— Collect reviews

What to offer: discount on top-end products, free shipping, or extended guarantee agreements.

— Raise the average sales check

What to offer: companion products at a special price.

— Collect contacts

What to offer: a personalized discount or free shipping in exchange for customer contacts.

— Promote big ideas

What to offer: a new way of interaction with your brand (check out IKEA ads on Flack Friday 2020: IKEA is Buying Back Old Furniture on Black Friday).

You can add your ideas to this list. Once you’ve decided what you want to achieve, you can move on to creating your Black Friday campaign.

You can also create several offers. If you want to reach multiple segments of your target audience, work in multiple directions. Read A Procrastinator’s Guide to Black Friday and Cyber Monday if you don’t have much time to polish up your offers. Simply pick the one from the list given there!

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#3 Choose channels to communicate your Black Friday ideas

You now have your Black Friday offer concept. Let’s say you’ve decided that you need to broaden your audience, so you’ve chosen the best-selling product in your store and decided to offer an 80% discount on it. The special price is valid for 24 hours. What to do next?

Make a list of all communication channels that connect you with your audience (including informal and indirect ones) and think about what you need to do to communicate your offer to them. Here is a list of the most popular communication channels in 2020:

Your website

You need: banners, product page, publication in the ‘News’ section.

Facebook, Instagram, YouTube, TikTok, and etc. 

You need: content plans, visuals, and texts describing your offer for each platform.

Go to this article to learn more about social media and your audience behavior there — Facebook Insights for the Holiday Season and a Quick Marketing Checklist.


You need: text of letters, letter template.

Influencers, bloggers, and magazines

You need: ​​contact your partners, create a set of branded visuals (banners, logos, images of products).

Online and offline advertising

You need: create promotional materials and pay for their rotation.

Word of mouth

You need: an idea of ​​how to motivate your customers and other people to spread the word about your offer among friends and colleagues (how to make your offer go viral).

At this stage, you need to think of your capabilities. Each of these channels’ maintenance requires money. And if you attract too many clients, your server might fail. Estimate how many customers you can get by investing in promoting your offer in different ways and invest where it is more profitable.


An intuitive template-based graphic editor Crello (by Depositphotos) will save your time and budget on the production of visuals and promo materials.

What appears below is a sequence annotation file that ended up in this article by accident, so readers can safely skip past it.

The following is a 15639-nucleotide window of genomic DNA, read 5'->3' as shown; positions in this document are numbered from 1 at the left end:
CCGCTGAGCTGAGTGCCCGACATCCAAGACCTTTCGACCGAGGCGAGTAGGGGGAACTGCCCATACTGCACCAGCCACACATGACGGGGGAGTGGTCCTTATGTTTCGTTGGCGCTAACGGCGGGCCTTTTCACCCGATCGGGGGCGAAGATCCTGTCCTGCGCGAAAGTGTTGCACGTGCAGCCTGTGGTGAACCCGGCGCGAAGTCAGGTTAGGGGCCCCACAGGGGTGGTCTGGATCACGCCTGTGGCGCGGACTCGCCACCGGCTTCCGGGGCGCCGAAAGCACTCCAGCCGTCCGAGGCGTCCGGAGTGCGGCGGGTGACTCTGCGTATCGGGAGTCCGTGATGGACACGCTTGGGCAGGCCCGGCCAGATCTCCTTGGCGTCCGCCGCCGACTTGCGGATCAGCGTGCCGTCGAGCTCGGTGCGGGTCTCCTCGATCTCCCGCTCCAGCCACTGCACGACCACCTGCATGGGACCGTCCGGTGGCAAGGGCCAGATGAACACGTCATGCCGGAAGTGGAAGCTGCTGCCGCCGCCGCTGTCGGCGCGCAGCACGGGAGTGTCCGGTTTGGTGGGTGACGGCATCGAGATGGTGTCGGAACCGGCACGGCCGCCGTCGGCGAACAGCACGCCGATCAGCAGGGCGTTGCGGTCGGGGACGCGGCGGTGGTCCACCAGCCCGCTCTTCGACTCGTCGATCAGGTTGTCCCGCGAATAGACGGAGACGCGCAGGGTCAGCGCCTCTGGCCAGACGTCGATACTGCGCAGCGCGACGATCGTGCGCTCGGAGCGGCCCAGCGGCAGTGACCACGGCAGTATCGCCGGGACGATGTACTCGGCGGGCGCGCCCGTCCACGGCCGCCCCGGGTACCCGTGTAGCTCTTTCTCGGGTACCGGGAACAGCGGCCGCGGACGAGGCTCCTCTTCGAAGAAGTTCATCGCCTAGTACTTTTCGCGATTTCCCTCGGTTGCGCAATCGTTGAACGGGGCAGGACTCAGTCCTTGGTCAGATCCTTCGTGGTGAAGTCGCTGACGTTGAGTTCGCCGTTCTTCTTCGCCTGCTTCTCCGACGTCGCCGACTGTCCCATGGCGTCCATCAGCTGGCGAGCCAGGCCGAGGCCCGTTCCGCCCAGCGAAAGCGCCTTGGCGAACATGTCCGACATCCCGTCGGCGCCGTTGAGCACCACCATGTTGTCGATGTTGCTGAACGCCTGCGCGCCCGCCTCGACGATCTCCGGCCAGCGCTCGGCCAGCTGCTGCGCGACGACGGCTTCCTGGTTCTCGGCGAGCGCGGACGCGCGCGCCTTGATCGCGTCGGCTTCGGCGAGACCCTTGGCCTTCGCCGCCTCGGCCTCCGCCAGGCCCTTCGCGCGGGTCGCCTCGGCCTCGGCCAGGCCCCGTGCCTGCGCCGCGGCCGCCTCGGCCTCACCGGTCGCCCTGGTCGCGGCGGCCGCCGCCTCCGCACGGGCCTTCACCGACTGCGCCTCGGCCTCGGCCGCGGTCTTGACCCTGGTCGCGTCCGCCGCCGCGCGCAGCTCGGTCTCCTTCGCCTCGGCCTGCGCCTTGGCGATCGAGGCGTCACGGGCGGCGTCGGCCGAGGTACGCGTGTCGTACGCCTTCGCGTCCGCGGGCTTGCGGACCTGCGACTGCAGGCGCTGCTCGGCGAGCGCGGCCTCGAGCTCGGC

Omnichannel is the solution for those who plan to make the most of their advertising budget for Black Friday. Make your posts and promo materials for various platforms complement each other. Explore 7 Early Black Friday Marketing Strategies for 2019 to get inspired with some more campaign ideas.stock vector image online shopping


#4 Design a better customer flow 

Black Friday promotions are commonly created with the goal of increasing traffic to your marketing platform (or increasing the number of visitors to your brick-and-mortar store). For your campaign to be effective, your next step should be to improve your client flow. In other words, you need to make sure that the conversion of visitors to buyers becomes higher. Here are some tricks:

— Add visuals that direct users to product pages.

— Create a Black Friday gift guide (mini catalog with products at a special price and convenient navigation if you work online).

— Fewer transitions between website pages (ideal: a user clicks on a banner and immediately gets an opportunity to buy a product).

— Remove unnecessary information from your pages,  and leave only what really interests your visitor in the process of making a purchase decision.

— Emphasis on the ‘Buy’ button.

— Integrate convenient payment services.

— Add more reviews.

— Create Black Friday upsell options.

The main idea behind polishing up the ​​user flow is that you make your site as user-friendly as possible, and also reduce the time for making a purchase decision. The faster your users buy and then leave the site, the lower the risk of site crashes due to Black Friday traffic surges.

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#5 Create your own timeframes 

It is generally accepted that offers for Black Friday and Cyber ​​Monday last one day. However, this is not quite true. Historically, Black Friday is the first day of holiday sales that lasts until Christmas and the peak demand for goods and services occurs only in mid-December.

Why does everyone go crazy about Black Friday marketing? Because on this day, customers have the opportunity to buy at an exclusive price the best products that are in limited supply in the store. The rarer the product and the more attractive the price, the shorter the sale lasts.